Therefore one side (four wheels) collect power through the frame and the other side collects from the metal tab you show in your photo.

DID you happen to notice that those metal tabs both collect from the same rail?

So how would the other rail get current to the motor... WhistlingEd

I saw the soldering tab, sticking up from the same side of the trucks, but I figured there was wire down in the trucks somewhere that routed the from one side on the front and the other on the back.

For the record, I don't have the newer electric board seen here http://www.tcsdcc.com/Customer_Content/Installation_Pictures/HO_Scale/Life_Like/Proto_2000_GP-9/lifeli2.jpg

Where is this ring terminal you mention?  Maybe it's obvious when I get around to removing the oem electrical board

 

Henry

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Posted by BMMECNYC on Monday, September 05, 2016 7:02 PM
BigDaddy

The PO said he had a LL GP20  It certainly could be different than my LL GP9. In cardiology, they call it concealed conduction, electrical pathways in the heart you can only imagine.  Maybe that's the case here but I don't see a second wire from my trucks.

EDIT If the frame is the second (concealed) pathway, well I'm glad I brought that up before installing a DCC board, otherwise the kimchee would be deep.

 

 

 

 

Yes its a hot frame.  When I plugged the decoder into mine I did not pay attention to that (but I had no issues).  Should be black wire running from both trucks.  Red wire is screwed into the top of the weight.  Engineers side if you are short hood forward.  On the Left hand side (short hood forward) is a red wire going to the lower motor connection.  This is how they get away with hot frame.   Both trucks provide power.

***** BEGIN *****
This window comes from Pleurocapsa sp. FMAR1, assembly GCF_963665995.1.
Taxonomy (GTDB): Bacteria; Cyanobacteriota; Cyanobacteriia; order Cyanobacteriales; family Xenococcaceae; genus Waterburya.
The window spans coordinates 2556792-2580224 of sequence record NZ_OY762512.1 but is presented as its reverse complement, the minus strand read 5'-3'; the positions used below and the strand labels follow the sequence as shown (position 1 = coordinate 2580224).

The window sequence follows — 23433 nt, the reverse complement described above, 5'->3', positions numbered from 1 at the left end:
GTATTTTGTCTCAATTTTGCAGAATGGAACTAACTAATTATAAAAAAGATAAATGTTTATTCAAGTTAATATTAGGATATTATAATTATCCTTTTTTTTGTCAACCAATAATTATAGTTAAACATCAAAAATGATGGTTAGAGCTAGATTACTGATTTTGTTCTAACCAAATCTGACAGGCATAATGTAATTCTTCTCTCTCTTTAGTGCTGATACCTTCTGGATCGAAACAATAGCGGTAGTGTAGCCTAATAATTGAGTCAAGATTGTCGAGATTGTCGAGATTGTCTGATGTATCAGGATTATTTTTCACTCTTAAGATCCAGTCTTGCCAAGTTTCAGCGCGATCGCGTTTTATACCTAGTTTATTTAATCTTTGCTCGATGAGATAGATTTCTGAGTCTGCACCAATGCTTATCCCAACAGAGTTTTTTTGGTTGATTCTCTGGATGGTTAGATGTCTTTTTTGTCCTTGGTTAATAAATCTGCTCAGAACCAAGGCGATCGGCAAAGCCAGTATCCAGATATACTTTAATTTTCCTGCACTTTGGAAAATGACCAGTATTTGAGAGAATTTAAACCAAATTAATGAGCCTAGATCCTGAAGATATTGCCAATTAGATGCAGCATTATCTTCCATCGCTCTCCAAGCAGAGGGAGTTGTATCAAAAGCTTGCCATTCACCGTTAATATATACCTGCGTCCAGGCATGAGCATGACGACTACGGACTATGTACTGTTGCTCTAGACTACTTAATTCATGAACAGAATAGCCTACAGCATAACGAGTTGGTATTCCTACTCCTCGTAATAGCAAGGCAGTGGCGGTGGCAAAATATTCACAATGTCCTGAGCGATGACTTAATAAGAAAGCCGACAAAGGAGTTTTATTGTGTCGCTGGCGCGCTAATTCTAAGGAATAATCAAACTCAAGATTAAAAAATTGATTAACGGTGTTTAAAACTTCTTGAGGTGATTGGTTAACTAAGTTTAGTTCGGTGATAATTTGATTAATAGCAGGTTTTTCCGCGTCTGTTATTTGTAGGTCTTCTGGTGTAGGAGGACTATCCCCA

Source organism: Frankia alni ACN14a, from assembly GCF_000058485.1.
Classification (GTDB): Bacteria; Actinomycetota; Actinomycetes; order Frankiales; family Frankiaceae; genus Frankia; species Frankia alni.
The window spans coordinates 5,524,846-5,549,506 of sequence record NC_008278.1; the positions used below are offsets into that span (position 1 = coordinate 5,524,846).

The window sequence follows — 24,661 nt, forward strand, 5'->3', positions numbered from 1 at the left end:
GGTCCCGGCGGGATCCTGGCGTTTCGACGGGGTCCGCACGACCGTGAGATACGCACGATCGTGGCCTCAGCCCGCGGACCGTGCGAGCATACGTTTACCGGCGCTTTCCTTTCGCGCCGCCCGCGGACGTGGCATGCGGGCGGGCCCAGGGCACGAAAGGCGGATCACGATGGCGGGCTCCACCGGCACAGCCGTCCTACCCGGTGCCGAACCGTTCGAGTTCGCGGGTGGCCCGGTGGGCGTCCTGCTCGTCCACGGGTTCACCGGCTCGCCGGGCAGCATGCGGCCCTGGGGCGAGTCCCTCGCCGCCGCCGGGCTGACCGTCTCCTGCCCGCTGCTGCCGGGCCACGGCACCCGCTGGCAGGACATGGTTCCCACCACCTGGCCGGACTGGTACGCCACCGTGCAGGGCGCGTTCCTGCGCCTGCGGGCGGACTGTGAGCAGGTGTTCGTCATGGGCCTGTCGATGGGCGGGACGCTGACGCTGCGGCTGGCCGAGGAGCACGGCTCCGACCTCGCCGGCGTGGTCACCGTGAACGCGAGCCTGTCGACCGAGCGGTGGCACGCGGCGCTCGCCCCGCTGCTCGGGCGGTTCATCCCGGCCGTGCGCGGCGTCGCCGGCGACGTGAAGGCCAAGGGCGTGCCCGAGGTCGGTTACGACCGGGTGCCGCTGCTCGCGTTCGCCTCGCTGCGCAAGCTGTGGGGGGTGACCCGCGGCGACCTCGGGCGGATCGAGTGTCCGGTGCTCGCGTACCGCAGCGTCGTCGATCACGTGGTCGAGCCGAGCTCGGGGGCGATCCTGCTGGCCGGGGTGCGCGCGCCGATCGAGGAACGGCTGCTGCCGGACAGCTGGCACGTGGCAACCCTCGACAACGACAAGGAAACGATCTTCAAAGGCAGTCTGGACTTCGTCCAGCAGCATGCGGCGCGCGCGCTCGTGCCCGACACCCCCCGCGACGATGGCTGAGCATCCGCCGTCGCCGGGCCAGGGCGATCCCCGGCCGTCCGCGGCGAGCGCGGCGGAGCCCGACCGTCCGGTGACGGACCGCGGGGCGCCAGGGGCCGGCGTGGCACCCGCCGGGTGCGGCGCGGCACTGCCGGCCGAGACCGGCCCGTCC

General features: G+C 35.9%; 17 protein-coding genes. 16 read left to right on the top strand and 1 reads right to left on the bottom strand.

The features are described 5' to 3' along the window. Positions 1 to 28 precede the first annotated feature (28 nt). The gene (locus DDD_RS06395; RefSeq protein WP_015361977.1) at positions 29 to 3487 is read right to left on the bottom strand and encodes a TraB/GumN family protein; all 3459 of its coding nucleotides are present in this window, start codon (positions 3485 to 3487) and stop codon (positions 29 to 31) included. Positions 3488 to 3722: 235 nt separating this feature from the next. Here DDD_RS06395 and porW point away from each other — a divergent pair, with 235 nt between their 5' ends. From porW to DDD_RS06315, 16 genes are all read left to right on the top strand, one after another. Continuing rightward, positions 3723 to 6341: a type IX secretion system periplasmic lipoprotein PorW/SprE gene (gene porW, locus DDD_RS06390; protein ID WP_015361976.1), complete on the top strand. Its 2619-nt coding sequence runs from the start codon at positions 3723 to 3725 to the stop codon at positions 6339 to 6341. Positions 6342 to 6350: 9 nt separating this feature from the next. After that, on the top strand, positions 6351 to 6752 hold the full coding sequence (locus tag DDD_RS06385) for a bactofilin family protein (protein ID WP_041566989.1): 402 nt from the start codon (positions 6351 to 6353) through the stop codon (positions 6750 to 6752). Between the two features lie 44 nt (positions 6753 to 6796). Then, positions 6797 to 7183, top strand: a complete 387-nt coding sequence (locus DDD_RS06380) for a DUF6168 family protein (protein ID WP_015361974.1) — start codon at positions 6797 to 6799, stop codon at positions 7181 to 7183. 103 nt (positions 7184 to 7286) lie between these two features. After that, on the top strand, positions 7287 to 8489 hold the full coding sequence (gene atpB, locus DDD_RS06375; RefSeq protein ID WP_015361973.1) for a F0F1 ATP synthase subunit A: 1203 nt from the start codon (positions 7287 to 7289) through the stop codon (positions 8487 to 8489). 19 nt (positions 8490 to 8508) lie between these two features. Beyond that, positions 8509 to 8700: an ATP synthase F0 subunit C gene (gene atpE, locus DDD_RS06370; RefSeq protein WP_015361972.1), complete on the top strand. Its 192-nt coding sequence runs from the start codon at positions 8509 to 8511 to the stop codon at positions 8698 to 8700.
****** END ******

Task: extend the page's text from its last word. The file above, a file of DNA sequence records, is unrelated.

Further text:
Rule 108: In case of doubt or uncertainty, the safe course must be taken.
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Posted by gmpullman on Monday, September 05, 2016 9:25 PM

BigDaddy
The OP said he had a LL GP20  It certainly could be different than my LL GP9.

Well, for the sake of accuracy what I wrote was:

I don't remember which Life-Like locomotives came along with the "improved" pickup where bronze strips were used and the wires were soldered directly to them, maybe when the GP-30s came along?

Which implies that there was a design change somewhere around that time and there was two wires coming from each truck and the frame was truly isolated.

Between 1999 and around 2003 or so lots of manufacturers were trying to get their version of "DCC ready" locomotives into production. There were lots of variations which involved scratching traces off of PC boards, replacing low voltage bulbs or more commonly, completely gutting the electronics and hardwiring from scratch.

STILL there were holdouts, like the aforementioned Alco S1 which—although having an 8 pin DCC socket—still had a hot frame and the motor + was common to the frame! NOT DCC ready in my book!

I DO have a bunch of Life-Like GP-7s and-9s and I did the decoder installs probably eleven years ago. I don't exactly remember where the screw for the wire on the frame is. I didn't take photos of them back then. 

{edit:}

Looks like this (BLUE ARROW)

Life-Like made many production runs of these Geeps, there are still thousands of them still in boxes! Next month I'll go to a train show here in NE Ohio and I'll bet I see a dozen vendors selling them along with many varieties of E units, PAs, FAs and on and on.

They made several design changes during their long production run so there might are  variations, and then there's more changes that Walthers did after THEY took over the line.

The best method for a decoder install in nearly any locomotive is to strip it down to the basics, get rid of any existing PC board with useless diodes. Study how the rail power is collected and how the motor is fed. 

In its very basic form there are only two paths from the rail to the motor. All you're doing is breaking that path then inserting a decoder between the two end points.

Can it be any easier?

Good Luck, Ed